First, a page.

Israeli forces use rubber bullets at mosque, 15 injured

2014-02-25 14:00
Palestinian men scuffle with Israeli police at an alleyway leading to the al-Aqsa Mosque compound in the Old City of Jerusalem. (Ahmad Gharabli, AFP)

Palestinian men scuffle with Israeli police at an alleyway leading to the al-Aqsa Mosque compound in the Old City of Jerusalem. (Ahmad Gharabli, AFP)

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Jerusalem - Israeli police on Tuesday entered the sensitive Al-Aqsa mosque compound in Jerusalem's Old City and dispersed protesters with rubber bullets, Palestinian medics say.

The clashes came as parliament was to debate a bill calling for Israeli sovereignty over the compound, Islam's third-holiest site, which is currently administered by Jordan.

Police used stun grenades to disperse the Palestinians, Micky Rosenfeld told AFP, adding that there was "high tension" ahead of discussions expected in the Israeli parliament later on Tuesday of a plan to annex the site, known to Jews as the Temple Mount.

He added that stones thrown by the Palestinians injured two policemen while three protesters were arrested.

Palestinian medics said 15 protesters were injured by rubber bullets.

"Police remain deployed at the Temple Mount and visits by tourists are continuing," Rosenfeld said.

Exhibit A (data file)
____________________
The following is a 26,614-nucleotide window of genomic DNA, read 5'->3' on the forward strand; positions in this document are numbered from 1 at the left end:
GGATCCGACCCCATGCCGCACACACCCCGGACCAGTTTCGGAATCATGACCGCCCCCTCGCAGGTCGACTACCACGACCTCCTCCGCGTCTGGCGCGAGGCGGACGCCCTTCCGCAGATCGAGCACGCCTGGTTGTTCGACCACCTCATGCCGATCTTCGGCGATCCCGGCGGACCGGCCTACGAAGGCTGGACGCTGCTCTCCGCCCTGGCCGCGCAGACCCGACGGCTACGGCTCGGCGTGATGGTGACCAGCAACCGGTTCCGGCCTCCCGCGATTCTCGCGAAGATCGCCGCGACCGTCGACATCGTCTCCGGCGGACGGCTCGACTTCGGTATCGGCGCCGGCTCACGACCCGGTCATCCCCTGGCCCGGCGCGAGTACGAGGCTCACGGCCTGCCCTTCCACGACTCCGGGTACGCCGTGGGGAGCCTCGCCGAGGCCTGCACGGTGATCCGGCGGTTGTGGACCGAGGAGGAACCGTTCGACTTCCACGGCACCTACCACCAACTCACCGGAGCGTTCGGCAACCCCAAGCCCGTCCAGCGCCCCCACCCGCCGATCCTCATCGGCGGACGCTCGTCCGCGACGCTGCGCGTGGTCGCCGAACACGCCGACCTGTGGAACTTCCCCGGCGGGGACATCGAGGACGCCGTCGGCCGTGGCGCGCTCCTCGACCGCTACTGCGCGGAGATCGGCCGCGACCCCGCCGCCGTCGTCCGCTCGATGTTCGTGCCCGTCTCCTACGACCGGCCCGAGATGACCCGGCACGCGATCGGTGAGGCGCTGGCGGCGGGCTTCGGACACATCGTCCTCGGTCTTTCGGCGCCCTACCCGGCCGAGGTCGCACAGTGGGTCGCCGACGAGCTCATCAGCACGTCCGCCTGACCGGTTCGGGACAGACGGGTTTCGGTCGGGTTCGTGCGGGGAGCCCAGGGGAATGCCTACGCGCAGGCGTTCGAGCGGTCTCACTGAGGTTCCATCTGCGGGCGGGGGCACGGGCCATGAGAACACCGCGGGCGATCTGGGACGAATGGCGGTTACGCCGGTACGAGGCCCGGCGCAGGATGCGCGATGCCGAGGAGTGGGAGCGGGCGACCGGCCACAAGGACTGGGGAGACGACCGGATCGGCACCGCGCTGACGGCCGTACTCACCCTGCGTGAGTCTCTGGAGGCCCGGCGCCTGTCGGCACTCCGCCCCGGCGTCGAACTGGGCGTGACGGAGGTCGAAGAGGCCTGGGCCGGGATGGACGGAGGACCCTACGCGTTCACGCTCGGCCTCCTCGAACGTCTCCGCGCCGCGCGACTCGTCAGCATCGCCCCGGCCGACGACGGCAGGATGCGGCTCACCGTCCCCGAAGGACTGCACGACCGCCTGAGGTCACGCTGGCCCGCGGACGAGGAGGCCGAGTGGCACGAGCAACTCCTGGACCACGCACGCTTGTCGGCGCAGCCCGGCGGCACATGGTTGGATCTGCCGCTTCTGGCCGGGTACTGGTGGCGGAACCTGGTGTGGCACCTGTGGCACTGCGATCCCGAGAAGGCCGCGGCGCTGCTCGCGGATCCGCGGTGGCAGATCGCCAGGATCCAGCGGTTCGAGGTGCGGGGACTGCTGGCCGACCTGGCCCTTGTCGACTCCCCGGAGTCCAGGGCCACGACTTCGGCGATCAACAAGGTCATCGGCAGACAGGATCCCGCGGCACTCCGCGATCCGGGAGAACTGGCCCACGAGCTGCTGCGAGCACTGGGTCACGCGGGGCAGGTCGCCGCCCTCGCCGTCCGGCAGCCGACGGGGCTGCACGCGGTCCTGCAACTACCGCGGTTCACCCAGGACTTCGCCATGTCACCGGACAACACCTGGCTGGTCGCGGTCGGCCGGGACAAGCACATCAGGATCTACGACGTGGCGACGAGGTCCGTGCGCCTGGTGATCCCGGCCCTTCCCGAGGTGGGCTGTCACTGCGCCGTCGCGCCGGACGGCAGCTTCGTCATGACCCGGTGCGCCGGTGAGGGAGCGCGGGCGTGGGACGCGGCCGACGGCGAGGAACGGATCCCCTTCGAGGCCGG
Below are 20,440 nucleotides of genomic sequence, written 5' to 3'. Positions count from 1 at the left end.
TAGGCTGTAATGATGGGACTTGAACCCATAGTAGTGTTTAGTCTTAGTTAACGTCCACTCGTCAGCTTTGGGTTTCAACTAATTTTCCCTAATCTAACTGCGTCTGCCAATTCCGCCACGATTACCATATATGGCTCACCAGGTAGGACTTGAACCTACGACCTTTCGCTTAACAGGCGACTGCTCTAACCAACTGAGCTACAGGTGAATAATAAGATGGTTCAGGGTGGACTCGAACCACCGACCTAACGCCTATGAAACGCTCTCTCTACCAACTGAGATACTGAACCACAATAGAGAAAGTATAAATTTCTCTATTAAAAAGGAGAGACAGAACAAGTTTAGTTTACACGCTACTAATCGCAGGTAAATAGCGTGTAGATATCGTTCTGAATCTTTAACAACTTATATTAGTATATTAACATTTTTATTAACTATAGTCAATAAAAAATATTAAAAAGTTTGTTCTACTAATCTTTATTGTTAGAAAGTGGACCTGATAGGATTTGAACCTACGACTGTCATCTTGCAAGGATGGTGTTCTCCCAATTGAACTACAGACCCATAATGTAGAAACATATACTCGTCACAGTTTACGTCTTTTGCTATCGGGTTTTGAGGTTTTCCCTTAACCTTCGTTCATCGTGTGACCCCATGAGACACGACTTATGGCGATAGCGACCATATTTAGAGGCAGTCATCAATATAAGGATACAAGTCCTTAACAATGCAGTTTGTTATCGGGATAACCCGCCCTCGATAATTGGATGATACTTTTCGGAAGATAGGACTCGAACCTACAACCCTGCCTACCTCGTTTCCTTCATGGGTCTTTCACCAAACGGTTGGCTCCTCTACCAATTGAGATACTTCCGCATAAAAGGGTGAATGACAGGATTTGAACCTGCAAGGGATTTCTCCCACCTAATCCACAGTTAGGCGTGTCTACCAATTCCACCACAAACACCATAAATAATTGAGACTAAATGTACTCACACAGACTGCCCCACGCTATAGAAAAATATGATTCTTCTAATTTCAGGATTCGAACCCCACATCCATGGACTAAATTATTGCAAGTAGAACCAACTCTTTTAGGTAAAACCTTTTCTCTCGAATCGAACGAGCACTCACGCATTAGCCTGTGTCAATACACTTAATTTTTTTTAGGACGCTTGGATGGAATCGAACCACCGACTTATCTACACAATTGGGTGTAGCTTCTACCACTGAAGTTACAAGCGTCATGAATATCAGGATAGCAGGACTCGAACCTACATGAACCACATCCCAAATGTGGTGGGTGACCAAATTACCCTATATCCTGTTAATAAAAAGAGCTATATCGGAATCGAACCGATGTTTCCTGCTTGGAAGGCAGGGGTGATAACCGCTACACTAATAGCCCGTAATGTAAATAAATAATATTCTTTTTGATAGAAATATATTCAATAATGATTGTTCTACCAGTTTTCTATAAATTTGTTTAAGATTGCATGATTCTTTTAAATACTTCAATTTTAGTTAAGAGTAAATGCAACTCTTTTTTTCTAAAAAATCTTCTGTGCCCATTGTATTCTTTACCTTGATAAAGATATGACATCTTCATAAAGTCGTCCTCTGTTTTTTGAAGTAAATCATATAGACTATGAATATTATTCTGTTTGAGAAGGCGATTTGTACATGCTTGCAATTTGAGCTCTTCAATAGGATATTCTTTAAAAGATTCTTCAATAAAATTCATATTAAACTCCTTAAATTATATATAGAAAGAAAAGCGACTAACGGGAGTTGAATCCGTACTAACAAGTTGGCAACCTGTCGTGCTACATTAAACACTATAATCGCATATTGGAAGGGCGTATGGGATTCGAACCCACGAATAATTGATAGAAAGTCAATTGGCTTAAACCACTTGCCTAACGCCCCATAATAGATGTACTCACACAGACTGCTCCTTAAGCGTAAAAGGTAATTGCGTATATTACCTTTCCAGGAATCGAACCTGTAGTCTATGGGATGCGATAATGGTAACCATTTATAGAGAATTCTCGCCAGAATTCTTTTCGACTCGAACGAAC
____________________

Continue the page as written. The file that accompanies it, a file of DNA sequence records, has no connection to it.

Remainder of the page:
The Israeli Knesset, or parliament, is due to debate in the evening a bill introduced by MP Moshe Feiglin, a hardline member of Prime Minister Benjamin Netanyahu's Likud party, which envisages the "application of Israeli sovereignty" over the compound.

No vote is envisaged at the end of debate. Netanyahu is opposed to the bill and commentators say it is unlikely to attract much support.

The Al-Aqsa compound, which lies in Jerusalem's Old City, is a flashpoint because of its significance to both Muslims and Jews.

Sitting above the Western Wall plaza, it houses the Dome of the Rock and the Al-Aqsa mosque and is Islam's third-holiest site.

It is also Judaism's holiest place, as it was the site of the first and second Jewish temples.

The site is in Israeli-annexed east Jerusalem but administered by Muslim religious authorities.

Israel captured east Jerusalem from Jordan during the 1967 Six Day War and later annexed it in a move never recognised by the international community.

Under a 1994 peace treaty, Jordan retained authority over all Muslim sites in Jerusalem.

Read more on:    benjamin netanyahu  |  israel  |  palestine  |  middle east peace

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